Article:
Mentions: Figure 6 shows the calculated electric field strengths for positive bias voltages across the tunneling barrier ET, the interfacial layer of the double barrier device EI, and the Schottky contact ES. At low bias voltages the electrical field across the interfacial layer (Fig. 6(b)) and the tunneling layer (Fig. 6(c)) is nearly zero, since the current is blocked by the Schottky contact (Fig. 6(a)). In other words, the Schottky diode defines a threshold voltage for our device, which has to be exceeded to change the resistance of the device. This can be seen from the inset of Fig. 6(a), which shows the change of the effective tunneling distance as a function of the applied external voltage. Here, the resulting electrical field across the NbxOy layer is too small to affect either ion diffusion or electron injections in the reverse diode regime. It is worth to mention that the device threshold additionally depends on the particular resistance state of the device, as marked by blue and red dotted lines in Fig. 6(a–c) for the HRS and LRS, respectively. This opens the possibility to adjust the device threshold by the memristive state of the device, which may be of interest in neuromorphic circuits to emulate threshold dependent plasticity processes, or for ultra dense packet crossbar memory arrays to suppress sneak-path leakage currents43.

Bottom Line: A highly uniform current distribution for the LRS (low resistance state) and HRS (high resistance state) for areas ranging between 70 μm2 and 2300 μm2 were obtained, which indicates a non-filamentary based resistive switching mechanism.In a detailed experimental and theoretical analysis we show evidence that resistive switching originates from oxygen diffusion and modifications of the local electronic interface states within the NbxOy layer, which influences the interface properties of the Au (Schottky) contact and of the Al2O3 tunneling barrier, respectively.The presented device might offer several benefits like an intrinsic current compliance, improved retention and no need for an electric forming procedure, which is especially attractive for possible applications in highly dense random access memories or neuromorphic mixed signal circuits.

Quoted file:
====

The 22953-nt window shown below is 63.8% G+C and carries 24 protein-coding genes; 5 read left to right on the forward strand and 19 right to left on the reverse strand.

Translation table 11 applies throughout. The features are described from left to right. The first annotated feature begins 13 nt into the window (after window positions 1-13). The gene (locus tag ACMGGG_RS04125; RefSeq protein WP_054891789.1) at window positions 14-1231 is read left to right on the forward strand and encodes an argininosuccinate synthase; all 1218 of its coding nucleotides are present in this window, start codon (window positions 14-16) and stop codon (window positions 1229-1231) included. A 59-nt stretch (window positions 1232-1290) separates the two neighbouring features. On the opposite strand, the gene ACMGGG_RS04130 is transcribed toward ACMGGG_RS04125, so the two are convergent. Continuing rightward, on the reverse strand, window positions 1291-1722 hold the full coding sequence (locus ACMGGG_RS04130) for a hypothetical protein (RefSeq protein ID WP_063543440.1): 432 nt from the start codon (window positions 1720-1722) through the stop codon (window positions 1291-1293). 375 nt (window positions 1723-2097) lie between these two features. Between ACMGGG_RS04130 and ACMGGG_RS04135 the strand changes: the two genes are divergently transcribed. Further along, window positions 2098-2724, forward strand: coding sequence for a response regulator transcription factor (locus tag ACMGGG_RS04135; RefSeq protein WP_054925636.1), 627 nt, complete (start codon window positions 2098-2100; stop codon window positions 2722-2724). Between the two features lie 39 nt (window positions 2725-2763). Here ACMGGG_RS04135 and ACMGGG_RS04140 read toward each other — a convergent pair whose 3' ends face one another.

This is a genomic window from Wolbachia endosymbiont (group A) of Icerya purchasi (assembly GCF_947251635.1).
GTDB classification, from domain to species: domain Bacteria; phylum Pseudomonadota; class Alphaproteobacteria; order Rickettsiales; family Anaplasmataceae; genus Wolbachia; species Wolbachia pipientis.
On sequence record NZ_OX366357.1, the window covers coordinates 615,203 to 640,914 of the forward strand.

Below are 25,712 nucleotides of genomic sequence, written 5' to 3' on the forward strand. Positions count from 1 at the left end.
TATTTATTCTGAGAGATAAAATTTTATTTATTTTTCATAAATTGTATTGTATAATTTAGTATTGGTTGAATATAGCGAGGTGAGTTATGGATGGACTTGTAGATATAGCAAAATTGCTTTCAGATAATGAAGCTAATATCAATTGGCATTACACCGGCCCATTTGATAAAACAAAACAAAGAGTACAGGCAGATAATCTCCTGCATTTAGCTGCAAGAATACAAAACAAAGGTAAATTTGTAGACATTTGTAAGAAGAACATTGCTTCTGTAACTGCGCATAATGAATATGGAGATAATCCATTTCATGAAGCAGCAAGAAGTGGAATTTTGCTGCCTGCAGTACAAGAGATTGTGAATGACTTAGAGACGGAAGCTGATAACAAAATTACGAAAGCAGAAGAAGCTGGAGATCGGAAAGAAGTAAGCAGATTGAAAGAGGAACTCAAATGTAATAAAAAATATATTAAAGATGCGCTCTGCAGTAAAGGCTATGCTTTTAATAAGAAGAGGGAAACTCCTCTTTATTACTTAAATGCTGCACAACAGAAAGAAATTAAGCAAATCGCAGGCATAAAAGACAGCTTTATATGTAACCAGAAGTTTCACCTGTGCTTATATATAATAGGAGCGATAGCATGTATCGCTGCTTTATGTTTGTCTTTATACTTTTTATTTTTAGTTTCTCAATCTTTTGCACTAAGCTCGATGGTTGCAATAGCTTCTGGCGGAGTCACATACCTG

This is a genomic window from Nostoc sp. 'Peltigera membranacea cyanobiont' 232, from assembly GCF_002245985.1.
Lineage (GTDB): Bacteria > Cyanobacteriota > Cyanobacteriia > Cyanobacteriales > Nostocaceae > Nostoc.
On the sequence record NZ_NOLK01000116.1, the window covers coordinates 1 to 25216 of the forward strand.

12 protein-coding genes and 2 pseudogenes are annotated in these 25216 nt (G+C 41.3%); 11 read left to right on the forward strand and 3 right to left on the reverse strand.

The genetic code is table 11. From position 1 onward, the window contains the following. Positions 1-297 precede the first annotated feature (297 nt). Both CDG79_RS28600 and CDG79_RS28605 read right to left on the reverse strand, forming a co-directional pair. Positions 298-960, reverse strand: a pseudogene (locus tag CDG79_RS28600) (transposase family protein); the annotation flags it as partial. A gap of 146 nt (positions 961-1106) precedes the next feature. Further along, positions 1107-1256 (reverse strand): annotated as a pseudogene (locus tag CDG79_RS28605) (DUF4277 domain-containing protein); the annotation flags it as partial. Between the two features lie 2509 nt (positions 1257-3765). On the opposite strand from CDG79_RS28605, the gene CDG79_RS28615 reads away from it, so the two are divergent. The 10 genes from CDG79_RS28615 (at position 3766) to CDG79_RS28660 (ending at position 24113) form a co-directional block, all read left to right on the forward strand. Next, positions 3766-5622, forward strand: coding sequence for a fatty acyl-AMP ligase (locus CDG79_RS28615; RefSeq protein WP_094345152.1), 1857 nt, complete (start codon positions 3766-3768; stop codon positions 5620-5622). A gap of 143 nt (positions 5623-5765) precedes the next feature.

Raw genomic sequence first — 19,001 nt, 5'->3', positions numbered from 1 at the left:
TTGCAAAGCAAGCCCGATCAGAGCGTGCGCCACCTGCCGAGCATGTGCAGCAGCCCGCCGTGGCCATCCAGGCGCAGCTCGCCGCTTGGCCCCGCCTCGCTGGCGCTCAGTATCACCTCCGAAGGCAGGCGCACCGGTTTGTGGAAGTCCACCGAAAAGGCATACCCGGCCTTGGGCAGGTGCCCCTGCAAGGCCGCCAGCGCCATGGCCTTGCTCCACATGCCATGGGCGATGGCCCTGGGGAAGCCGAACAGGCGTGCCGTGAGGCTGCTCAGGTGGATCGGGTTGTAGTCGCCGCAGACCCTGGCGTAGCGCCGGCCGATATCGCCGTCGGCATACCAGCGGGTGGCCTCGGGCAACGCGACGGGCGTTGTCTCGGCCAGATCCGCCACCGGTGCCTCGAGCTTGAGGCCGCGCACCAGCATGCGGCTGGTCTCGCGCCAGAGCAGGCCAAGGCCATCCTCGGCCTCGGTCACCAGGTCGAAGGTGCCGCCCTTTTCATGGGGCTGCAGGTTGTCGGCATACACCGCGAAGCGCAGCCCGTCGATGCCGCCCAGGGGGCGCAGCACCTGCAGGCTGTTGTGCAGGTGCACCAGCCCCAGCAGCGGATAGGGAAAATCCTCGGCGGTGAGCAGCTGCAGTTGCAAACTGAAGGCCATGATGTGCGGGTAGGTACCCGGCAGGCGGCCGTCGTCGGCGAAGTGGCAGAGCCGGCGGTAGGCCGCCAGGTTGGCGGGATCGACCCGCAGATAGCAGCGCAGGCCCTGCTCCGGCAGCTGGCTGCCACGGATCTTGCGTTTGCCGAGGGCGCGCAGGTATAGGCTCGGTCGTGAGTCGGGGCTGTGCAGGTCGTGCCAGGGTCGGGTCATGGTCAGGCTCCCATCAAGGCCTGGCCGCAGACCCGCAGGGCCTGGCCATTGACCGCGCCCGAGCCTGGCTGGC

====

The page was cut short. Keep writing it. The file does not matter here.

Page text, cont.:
View Article: PubMed Central - PubMed

Affiliation: Nanoelektronik, Technische Fakultät Kiel, Christian-Albrechts-Universität Kiel, Kiel 24143, Germany.

ABSTRACT
We present a quantum mechanical memristive Nb/Al/Al2O3/NbxOy/Au device which consists of an ultra-thin memristive layer (NbxOy) sandwiched between an Al2O3 tunnel barrier and a Schottky-like contact. A highly uniform current distribution for the LRS (low resistance state) and HRS (high resistance state) for areas ranging between 70 μm2 and 2300 μm2 were obtained, which indicates a non-filamentary based resistive switching mechanism. In a detailed experimental and theoretical analysis we show evidence that resistive switching originates from oxygen diffusion and modifications of the local electronic interface states within the NbxOy layer, which influences the interface properties of the Au (Schottky) contact and of the Al2O3 tunneling barrier, respectively. The presented device might offer several benefits like an intrinsic current compliance, improved retention and no need for an electric forming procedure, which is especially attractive for possible applications in highly dense random access memories or neuromorphic mixed signal circuits.

No MeSH data available.